Bedford–Stuyvesant, Brooklyn

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"Do or Die"
Location in New York City
Coordinates: 40°41′13″N 73°56′28″W / 40.687°N 73.941°W / 40.687; -73.941Coordinates: 40°41′13″N 73°56′28″W / 40.687°N 73.941°W / 40.687; -73.941
CountryUnited States
StateNew York
CityNew York City
 • Total2.782 sq mi (7.21 km2)
 • Total157,530
 • Density57,000/sq mi (22,000/km2)
 • White10.1%
 • Black70.1%
 • Hispanic15.0%
 • Asian1.8%
 • Other3.0%
 • Median income$37,518
ZIP codes
11205, 11206, 11216, 11221, 11233, 11238
Area code718, 347, 929, and 917
Row houses on MacDonough Street

Bedford–Stuyvesant (/ˈbɛdfərdˈstvəsənt/; colloquially known as Bed–Stuy[2] and Bedford-Stuy) is a neighborhood in the north-central portion of the New York City borough of Brooklyn. The neighborhood is part of Brooklyn Community Board 3, with small sections located within Brooklyn Community Board 8 and Brooklyn Community Board 16.[3] The neighborhood is patrolled by the NYPD's 79th[4] and 81st[5] precincts. In the City Council, the district is represented by Robert Cornegy of the 36th Council District.

Bedford–Stuyvesant is bordered by Flushing Avenue to the north (bordering Williamsburg), Classon Avenue to the west (bordering Clinton Hill), Broadway to the east (bordering Bushwick and East New York), and Atlantic Avenue to the south (bordering Crown Heights and Brownsville).[6] It is served by Postal Service ZIP Codes 11205, 11206, 11216, 11221, 11233, and 11238. The main north/south thoroughfare is Nostrand Avenue, but the main shopping street is Fulton Street; the latter lies above the main subway line for the area, on the A and ​C trains. Fulton Street runs east–west the length of the neighborhood and intersects high-traffic streets including Bedford Avenue, Nostrand Avenue, and Stuyvesant Avenue. Bedford–Stuyvesant actually comprises four neighborhoods: Bedford, Stuyvesant Heights, Ocean Hill, and Weeksville (also part of Crown Heights). Part of Clinton Hill was once considered part of Bedford–Stuyvesant.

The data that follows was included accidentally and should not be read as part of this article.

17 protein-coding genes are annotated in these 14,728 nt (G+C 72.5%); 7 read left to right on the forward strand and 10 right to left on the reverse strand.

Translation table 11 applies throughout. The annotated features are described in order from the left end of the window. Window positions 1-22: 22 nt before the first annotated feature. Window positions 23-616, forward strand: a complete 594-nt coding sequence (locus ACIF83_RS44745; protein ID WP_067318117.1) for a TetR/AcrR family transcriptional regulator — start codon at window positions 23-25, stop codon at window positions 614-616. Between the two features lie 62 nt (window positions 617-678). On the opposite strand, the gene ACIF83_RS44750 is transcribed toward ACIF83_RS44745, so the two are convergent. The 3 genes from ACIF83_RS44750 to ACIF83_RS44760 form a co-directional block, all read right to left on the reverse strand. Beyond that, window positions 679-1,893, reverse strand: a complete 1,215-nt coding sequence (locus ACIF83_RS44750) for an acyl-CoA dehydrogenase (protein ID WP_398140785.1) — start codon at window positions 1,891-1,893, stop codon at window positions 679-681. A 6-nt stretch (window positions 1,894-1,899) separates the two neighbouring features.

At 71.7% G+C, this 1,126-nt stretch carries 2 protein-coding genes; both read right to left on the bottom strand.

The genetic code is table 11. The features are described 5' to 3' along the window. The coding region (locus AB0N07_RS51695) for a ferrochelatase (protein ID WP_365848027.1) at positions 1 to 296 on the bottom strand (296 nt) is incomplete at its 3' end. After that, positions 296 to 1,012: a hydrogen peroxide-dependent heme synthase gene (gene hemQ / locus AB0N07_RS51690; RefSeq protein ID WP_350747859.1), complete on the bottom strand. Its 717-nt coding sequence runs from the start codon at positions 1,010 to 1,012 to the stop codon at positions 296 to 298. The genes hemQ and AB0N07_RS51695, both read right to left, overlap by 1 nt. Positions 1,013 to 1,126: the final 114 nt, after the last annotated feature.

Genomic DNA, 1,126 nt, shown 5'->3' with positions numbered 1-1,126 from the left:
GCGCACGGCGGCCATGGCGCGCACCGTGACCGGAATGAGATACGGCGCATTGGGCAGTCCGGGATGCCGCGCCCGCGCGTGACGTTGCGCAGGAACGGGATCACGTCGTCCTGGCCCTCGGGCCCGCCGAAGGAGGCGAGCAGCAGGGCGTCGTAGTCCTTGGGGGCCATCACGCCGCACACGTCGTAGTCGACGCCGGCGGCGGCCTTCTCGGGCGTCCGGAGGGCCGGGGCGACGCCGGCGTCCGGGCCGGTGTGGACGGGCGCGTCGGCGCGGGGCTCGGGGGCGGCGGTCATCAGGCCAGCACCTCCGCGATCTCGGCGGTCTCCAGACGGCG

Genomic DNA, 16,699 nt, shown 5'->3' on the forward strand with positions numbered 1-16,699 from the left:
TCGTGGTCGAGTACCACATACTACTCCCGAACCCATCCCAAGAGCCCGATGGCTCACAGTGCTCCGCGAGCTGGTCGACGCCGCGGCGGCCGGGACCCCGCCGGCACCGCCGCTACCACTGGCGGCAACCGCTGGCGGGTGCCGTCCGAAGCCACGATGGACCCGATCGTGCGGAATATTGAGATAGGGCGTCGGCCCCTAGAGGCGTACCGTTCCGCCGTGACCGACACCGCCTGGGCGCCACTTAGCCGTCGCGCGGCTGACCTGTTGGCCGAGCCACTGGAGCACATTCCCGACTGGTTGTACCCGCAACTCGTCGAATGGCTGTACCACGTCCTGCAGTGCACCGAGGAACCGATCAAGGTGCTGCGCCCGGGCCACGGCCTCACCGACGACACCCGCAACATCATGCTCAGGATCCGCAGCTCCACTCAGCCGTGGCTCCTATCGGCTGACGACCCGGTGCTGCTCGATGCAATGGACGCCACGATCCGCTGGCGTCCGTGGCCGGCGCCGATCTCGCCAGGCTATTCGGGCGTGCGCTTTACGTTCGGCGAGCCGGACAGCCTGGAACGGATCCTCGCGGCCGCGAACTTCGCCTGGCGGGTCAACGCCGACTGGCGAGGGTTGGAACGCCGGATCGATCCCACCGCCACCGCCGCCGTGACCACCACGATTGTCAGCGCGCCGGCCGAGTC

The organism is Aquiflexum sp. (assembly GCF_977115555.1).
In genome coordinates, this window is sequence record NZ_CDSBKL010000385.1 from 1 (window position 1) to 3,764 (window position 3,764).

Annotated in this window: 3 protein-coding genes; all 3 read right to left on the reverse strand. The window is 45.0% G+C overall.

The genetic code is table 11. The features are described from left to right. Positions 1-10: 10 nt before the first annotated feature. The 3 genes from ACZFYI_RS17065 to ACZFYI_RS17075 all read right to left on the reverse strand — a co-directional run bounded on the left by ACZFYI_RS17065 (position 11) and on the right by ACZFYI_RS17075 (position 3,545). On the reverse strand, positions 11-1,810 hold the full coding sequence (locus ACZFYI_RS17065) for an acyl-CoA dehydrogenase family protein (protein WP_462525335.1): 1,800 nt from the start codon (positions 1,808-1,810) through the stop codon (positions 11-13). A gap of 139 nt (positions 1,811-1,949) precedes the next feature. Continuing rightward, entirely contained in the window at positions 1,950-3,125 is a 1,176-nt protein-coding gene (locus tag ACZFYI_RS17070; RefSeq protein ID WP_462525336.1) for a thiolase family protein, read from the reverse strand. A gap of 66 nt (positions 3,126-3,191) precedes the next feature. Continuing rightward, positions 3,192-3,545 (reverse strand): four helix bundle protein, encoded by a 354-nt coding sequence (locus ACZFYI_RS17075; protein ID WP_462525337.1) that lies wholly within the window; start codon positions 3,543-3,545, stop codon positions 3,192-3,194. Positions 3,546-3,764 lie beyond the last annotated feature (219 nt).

The neighborhood is a major cultural center for Brooklyn's African American population. Following the construction of the IND Fulton Street Line[7] in 1936, African Americans left an overcrowded Harlem for greater housing availability in Bedford–Stuyvesant. From Bedford–Stuyvesant, African Americans have since moved into the surrounding areas of Brooklyn, such as East New York, Crown Heights, Brownsville, and Fort Greene. Bedford–Stuyvesant has many historic brownstones. These homes were developed for the expanding middle- to upper-middle class from the 1890s to the late 1910s. Many of these homes contain highly ornamental detailing throughout their interiors and have classical architectural elements, such as brackets, quoins, fluting, finials, and elaborate frieze and cornice banding.